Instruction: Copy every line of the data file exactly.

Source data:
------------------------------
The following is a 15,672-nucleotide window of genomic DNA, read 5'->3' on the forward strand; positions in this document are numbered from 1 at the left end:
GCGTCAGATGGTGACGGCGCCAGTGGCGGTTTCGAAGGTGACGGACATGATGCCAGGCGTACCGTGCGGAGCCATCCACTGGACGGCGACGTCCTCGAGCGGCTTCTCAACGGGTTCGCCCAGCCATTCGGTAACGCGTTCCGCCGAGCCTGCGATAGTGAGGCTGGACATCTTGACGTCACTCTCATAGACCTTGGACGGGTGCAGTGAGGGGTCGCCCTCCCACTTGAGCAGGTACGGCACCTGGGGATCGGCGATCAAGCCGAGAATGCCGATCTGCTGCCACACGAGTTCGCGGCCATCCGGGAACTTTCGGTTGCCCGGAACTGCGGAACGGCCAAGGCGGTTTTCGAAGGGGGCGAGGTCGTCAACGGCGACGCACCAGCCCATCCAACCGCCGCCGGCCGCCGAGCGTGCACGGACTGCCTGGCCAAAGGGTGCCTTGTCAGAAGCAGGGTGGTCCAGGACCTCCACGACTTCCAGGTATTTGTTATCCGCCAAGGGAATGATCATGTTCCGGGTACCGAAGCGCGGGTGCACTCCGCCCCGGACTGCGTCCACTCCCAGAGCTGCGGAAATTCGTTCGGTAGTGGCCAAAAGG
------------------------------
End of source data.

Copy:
The following is a 15,672-nucleotide window of genomic DNA, read 5'->3' on the forward strand; positions in this document are numbered from 1 at the left end:
GCGTCAGATGGTGACGGCGCCAGTGGCGGTTTCGAAGGTGACGGACATGATGCCAGGCGTACCGTGCGGAGCCATCCACTGGACGGCGACGTCCTCGAGCGGCTTCTCAACGGGTTCGCCCAGCCATTCGGTAACGCGTTCCGCCGAGCCTGCGATAGTGAGGCTGGACATCTTGACGTCACTCTCATAGACCTTGGACGGGTGCAGTGAGGGGTCGCCCTCCCACTTGAGCAGGTACGGCACCTGGGGATCGGCGATCAAGCCGAGAATGCCGATCTGCTGCCACACGAGTTCGCGGCCATCCGGGAACTTTCGGTTGCCCGGAACTGCGGAACGGCCAAGGCGGTTTTCGAAGGGGGCGAGGTCGTCAACGGCGACGCACCAGCCCATCCAACCGCCGCCGGCCGCCGAGCGTGCACGGACTGCCTGGCCAAAGGGTGCCTTGTCAGAAGCAGGGTGGTCCAGGACCTCCACGACTTCCAGGTATTTGTTATCCGCCAAGGGAATGATCATGTTCCGGGTACCGAAGCGCGGGTGCACTCCGCCCCGGACTGCGTCCACTCCCAGAGCTGCGGAAATTCGTTCGGTAGTGGCCAAAAGG